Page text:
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I'm deploying a simple .MSI installer. But, as test, I wanted to put as a prerequisite Microsoft .Net Framework 4.0, so I wrote this on my .wixproj:

      <BootstrapperFile Include=".NETFramework,Version=v4.0">
         <ProductName>.NET Framework 4.0</ProductName>
      <Bootstra pperFile Include="Microsoft.Windows.Installer.4.5">
         <ProductName>Windows Installer 4.5</ProductName>


<Target Name="AfterBuild">
    <GenerateBootstrapper ApplicationFile="InstallTest" ApplicationName="Face Phi Install Test" BootstrapperItems="@(BootstrapperFile)" ComponentsLocation="Relative" CopyComponents="True" OutputPath="$(OutputPath)" Path="C:\Program Files (x86)\Microsoft SDKs\Windows\v7.0A\Bootstrapper\" />

And on my .wxs project I wrote this:

<PropertyRef Id="NETFRAMEWORK40FULL"/>

This works fine, and I can put .Net Framework 4.0 as a prerequisite and doesn't allow the installation to proceed. But when I generate my SetupProject, I can see two installers:

enter image description here

  1. InstallTest.msi is the one I generate on my .wxs project. The second one, I don't know where it comes from. How can I have only one installer and connect it to my prerequisites?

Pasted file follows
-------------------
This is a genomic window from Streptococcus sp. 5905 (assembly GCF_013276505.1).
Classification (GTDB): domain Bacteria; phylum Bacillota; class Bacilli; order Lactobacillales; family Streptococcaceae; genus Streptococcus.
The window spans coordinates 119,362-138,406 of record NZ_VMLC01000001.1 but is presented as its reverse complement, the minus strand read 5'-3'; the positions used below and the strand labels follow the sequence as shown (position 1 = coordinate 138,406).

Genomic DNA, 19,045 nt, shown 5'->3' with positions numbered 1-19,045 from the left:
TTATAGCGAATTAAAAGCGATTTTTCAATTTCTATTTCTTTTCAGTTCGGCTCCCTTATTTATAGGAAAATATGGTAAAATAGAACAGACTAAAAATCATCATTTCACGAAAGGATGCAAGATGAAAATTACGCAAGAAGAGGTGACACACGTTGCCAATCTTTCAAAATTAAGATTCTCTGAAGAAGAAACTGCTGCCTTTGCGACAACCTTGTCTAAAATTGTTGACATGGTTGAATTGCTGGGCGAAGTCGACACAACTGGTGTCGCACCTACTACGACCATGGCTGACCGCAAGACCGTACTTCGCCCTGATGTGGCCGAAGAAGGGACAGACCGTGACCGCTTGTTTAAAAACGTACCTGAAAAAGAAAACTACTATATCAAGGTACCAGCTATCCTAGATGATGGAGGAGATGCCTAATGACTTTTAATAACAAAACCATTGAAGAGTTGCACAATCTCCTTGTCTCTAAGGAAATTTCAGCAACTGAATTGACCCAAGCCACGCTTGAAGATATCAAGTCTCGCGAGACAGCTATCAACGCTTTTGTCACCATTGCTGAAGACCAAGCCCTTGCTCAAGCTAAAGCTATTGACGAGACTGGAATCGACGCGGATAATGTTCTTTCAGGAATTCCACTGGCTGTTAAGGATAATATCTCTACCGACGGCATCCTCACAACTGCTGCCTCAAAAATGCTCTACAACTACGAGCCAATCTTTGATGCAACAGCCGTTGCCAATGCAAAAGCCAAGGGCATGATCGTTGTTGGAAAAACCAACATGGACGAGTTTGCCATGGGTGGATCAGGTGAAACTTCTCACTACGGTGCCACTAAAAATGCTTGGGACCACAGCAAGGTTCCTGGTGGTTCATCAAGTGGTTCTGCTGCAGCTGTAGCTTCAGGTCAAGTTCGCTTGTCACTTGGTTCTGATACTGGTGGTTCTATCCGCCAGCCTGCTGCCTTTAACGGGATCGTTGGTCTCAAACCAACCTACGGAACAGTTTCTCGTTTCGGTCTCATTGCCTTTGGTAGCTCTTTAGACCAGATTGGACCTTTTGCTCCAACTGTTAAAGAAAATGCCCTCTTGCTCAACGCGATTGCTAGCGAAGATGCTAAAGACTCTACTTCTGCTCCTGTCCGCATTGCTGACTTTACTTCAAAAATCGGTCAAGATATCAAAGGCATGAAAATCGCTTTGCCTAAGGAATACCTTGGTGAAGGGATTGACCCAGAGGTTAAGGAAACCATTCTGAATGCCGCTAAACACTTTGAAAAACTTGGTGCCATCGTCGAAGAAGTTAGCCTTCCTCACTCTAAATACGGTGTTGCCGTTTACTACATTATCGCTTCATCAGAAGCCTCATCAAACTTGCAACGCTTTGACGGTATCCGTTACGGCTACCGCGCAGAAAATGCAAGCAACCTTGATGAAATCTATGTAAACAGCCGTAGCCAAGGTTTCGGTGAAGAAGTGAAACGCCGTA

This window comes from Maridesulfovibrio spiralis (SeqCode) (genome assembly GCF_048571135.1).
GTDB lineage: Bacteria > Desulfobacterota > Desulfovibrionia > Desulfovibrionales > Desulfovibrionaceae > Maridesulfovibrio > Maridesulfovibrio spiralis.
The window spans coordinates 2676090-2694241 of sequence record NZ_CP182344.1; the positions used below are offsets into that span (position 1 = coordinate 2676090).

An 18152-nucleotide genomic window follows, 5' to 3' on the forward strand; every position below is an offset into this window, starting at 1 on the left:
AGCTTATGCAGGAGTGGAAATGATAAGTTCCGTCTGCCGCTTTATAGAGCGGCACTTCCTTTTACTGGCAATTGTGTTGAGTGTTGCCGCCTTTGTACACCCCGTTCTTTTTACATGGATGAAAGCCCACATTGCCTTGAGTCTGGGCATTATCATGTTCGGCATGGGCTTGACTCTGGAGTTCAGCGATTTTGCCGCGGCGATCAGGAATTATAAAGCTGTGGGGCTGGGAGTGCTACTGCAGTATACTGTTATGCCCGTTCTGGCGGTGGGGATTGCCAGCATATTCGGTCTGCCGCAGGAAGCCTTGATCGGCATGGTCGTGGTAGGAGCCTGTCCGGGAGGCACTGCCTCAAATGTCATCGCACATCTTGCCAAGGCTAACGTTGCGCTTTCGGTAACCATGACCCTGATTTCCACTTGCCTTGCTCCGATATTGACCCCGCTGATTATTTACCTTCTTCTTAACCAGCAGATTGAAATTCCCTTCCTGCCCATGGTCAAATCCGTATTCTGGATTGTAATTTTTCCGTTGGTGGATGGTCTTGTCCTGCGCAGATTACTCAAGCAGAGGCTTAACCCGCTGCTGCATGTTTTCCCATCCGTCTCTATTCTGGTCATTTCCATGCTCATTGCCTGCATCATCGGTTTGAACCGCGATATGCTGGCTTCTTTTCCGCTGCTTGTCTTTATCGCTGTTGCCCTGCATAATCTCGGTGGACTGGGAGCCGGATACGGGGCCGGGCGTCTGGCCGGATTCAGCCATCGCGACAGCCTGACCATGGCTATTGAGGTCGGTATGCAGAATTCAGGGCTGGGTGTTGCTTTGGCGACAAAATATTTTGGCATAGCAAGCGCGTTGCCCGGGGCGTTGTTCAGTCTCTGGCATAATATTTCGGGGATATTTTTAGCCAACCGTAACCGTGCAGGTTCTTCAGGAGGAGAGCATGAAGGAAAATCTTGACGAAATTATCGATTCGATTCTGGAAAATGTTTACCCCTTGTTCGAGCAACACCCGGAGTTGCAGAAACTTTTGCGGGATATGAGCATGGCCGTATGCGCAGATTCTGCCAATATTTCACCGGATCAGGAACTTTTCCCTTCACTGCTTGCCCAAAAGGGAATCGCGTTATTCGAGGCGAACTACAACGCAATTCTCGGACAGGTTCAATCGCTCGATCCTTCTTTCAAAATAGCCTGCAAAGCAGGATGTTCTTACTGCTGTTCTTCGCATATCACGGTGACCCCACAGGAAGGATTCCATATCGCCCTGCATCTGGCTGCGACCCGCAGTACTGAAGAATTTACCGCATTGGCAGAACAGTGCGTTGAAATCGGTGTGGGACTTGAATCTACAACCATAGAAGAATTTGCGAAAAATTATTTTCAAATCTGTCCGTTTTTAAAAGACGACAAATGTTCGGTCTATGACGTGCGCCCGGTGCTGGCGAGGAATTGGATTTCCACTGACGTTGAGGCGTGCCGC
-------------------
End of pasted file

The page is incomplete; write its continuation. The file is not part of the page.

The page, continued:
2. How can I auto-install .Net Framework, instead of cancelling the installation?
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1 Answer 1

up vote 2 down vote accepted

The setup.exe is created by your GenerateBootstrapper build task and contains the logic to install the packages you have selected by BootstrapperFile elements. However, this doesn't include your InstallTest.msi.

To do that you need to create a bootstrapper package, which is a directory structure containing the msi file and a couple of xml files. Look at C:\Program Files (x86)\Microsoft SDKs\Windows\v7.0A\Bootstrapper\Packages for examples. You can design one by hand and copy it into that Packages folder using build tasks. Microsoft's informal tool Bootstrapper Manifest Generator also helps when designing and copying packages and can be called from a build task.

Once you have a setup.exe that installs all of your packages, you might want to put all the files into a self-extracting archive such as WinRAR or WinZip. I use a very basic NSIS installer because it allows me to create a professional-looking, custom welcome screen.


Instead of the Visual Studio bootstrapper, upgrade to WiX 3.7 and use a WiX Bootstrapper project (aka Burn project). The downside is that scripts to install dependencies under its system are not yet widely available, though a script for .NET is in the documentation. [See the topic "How To: Install the .NET Framework Using Burn".] One of the many advantages of Burn is that it is also a self-extracting archive.

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Interesting... Gonna try. – Sonhja Apr 2 '13 at 14:37

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